I want you to picture a gigantic bubble. Inside this bubble, the world is a magical place, and the mental health of others is never compromised or in question. Where life is kept positive, and light. I know- it’s almost comical to think that so many are living inside this bubble, naively trying to protect others, or themselves, from the reality of those that suffer from mental illness. They may say “it’s all in your head” or ask questions like “why are you so sensitive?” It’s no surprise there lies such a large veil of shame over the heads of those that suffer from mental illness.
Society decided centuries ago that any behavior deemed “out of the ordinary” meant jail time, being isolated from society or completely ignored. This stigma attached to mental illness causes many to suffer in silence.
According to the NAMI (National Alliance on Mental Illness), approximately 1 in 5 adults will experience a mental illness in a given year. Approximately 1 in 25 adults in the U.S experiences a serious mental illness in a given year that substantially interferes with or limits one or more major life activities. Homeless adults staying in shelters live with serious mental illness, and half of all chronic mental illness begins by age 14, with years before any treatment is made. The statistics go on, and they are heartbreaking.
I am not an expert on mental illness, but I am human. Therefore I have witnessed others in my life battling addictions due to the unresolved trauma they faced within their lives. I have seen friends and family suffer from anxiety, depression, and eating disorders. I have battled with my own obsessive compulsive behavior since childhood.
Collectively I believe we can begin to break the falsehoods attached to mental illness so that others can begin to heal knowing that they have support and someone to confide in.
Listen Without Judgement
Reach out to those in your life that are struggling with any form of mental illness, and give them the floor to say what they need to. Most of us listen to reply, rather than listen to understand, without even realizing. Allow them to vent, discuss how they are feeling and create a safe space for them to talk without feeling any judgment.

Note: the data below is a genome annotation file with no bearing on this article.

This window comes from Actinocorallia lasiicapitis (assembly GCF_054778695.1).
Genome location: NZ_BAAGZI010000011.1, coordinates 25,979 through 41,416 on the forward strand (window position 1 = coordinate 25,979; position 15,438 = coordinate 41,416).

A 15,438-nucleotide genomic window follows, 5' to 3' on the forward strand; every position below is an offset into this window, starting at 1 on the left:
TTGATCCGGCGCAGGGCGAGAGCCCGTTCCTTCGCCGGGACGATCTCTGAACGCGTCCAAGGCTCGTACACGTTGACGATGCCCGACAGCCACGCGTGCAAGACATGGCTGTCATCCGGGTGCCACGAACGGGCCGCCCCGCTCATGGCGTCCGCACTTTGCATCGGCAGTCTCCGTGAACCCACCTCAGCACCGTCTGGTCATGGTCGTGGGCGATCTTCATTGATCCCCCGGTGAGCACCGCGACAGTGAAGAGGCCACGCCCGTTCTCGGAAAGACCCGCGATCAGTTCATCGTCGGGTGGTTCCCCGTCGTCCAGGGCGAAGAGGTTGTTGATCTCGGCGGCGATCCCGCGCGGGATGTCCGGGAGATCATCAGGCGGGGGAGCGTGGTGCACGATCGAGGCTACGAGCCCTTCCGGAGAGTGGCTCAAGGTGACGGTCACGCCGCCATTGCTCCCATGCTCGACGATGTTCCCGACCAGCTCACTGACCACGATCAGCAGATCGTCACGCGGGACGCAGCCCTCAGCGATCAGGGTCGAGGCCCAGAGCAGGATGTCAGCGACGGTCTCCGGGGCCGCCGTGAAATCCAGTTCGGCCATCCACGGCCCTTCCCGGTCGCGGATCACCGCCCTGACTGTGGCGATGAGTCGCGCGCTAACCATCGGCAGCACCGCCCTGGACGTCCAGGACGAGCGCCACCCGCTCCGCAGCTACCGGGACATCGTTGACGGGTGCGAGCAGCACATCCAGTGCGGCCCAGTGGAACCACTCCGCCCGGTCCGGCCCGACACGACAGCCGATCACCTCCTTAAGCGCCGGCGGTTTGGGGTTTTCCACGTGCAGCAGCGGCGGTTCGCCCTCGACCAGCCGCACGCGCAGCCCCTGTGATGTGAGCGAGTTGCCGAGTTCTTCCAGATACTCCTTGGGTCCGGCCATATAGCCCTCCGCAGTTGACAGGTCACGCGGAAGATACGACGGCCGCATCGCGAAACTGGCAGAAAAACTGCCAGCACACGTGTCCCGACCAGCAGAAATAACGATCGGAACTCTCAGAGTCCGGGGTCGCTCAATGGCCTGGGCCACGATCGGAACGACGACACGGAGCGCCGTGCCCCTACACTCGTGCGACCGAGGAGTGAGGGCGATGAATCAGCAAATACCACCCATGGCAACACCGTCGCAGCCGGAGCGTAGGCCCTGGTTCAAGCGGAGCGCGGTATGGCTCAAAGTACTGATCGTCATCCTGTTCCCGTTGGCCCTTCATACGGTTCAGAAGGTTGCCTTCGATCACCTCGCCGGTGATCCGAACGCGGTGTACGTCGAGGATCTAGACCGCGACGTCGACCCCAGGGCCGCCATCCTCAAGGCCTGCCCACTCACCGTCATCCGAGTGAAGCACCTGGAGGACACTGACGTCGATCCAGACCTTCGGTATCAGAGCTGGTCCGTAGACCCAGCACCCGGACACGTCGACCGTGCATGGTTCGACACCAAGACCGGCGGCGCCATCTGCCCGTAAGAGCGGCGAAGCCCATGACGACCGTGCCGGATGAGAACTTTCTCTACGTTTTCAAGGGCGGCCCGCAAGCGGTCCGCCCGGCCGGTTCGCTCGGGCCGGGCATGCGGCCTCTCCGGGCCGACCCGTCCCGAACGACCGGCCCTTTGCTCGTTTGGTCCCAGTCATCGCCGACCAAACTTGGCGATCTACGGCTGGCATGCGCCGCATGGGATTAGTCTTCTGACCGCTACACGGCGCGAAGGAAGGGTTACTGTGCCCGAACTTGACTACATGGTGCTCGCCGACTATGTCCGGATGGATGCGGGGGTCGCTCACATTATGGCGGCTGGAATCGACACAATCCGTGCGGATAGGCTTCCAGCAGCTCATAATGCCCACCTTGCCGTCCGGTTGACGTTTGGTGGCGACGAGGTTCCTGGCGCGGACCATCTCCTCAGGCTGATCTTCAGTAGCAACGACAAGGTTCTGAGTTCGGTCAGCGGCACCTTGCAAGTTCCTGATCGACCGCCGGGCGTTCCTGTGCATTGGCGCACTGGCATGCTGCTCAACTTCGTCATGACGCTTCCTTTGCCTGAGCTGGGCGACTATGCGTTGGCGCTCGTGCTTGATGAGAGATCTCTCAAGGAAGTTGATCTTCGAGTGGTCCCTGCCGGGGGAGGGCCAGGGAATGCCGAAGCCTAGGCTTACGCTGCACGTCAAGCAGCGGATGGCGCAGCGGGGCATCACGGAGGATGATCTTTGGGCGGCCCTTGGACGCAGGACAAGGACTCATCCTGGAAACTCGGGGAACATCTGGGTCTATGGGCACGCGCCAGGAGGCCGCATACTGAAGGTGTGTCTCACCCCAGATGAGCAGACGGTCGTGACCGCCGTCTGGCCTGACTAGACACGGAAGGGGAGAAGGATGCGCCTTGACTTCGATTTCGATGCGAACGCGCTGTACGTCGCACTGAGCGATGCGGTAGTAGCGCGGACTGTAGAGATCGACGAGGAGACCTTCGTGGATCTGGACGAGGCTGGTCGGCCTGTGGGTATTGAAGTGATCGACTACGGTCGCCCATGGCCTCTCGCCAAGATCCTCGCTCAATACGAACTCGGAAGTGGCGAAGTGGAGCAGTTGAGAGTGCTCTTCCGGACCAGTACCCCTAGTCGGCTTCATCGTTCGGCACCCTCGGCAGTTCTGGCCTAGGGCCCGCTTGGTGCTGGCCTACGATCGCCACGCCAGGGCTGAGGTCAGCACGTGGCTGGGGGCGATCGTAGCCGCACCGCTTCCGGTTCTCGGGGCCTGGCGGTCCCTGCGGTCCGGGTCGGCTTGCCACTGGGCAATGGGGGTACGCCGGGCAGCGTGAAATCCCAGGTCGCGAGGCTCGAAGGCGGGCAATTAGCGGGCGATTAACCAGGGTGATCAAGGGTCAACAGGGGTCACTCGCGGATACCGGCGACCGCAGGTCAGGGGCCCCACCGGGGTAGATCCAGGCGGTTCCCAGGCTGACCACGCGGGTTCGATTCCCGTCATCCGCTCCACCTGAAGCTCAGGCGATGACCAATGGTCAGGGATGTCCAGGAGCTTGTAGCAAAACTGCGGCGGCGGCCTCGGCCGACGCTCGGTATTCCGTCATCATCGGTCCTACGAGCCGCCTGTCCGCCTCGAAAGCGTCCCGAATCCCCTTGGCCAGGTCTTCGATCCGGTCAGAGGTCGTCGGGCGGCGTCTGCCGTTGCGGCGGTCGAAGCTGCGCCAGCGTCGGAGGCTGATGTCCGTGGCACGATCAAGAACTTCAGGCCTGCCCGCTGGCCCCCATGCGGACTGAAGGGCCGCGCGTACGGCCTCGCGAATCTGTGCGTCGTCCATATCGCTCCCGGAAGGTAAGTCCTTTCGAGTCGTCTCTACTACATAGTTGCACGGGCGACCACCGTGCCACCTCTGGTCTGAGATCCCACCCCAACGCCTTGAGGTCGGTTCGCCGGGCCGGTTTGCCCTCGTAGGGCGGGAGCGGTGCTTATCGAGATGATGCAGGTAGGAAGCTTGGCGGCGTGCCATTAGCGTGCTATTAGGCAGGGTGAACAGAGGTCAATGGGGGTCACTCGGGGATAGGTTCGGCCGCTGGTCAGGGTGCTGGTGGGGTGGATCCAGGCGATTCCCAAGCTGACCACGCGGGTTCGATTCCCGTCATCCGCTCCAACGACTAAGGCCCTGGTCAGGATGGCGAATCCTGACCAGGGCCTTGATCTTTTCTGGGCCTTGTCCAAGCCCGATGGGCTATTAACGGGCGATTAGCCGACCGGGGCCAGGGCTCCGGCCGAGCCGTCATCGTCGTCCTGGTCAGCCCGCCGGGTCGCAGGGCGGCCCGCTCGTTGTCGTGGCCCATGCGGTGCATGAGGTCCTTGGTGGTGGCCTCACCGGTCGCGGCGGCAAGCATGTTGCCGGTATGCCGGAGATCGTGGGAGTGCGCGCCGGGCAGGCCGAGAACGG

There is a strong psychological comfort in being able to share your story and open up about how you are feeling. Sometimes just being an ear for someone is one of the most compassionate things you can do for another.
Educate Yourself and Suggest Resources
If someone in your life is reluctant to ask for help, your research into looking for resources that can be made available to them and familiarizing yourself with their condition is a great way to get the conversation started. The more we know and understand what others are going through, the easier it will be for them to open up and consider help.
Whether it be suggesting a therapist, a reiki practitioner, a yoga class, or just a quiet hike, letting someone know that you care about their well being and have helped to provide them useful tools as they work through their mental illness, is also a way to let them know they are loved. Family and friends are that invaluable resource for individuals with a mental illness.
Be The Light
It is the grand illusion of life that existing solely within our comfort zone will keep us safe. That we can’t learn from those who are walking a different path. We all need others, and others will need us, to find the beauty and the balance in life. To unearth all of the darkness others may be facing, they have to reach into the parts of themselves where it stays hidden. And they can’t do this alone. Be the light for them.
In opposing forces, there will always lie a small piece of the other. They exist in each other and need the other to exist. While one force dominates, it’s replaced by its opposing force. The idea here is that being a positive force and light in someone’s life who is struggling with mental illness, will slowly build a strength in them. It will help carry them through each day.
Your light will shine brighter, and light their way.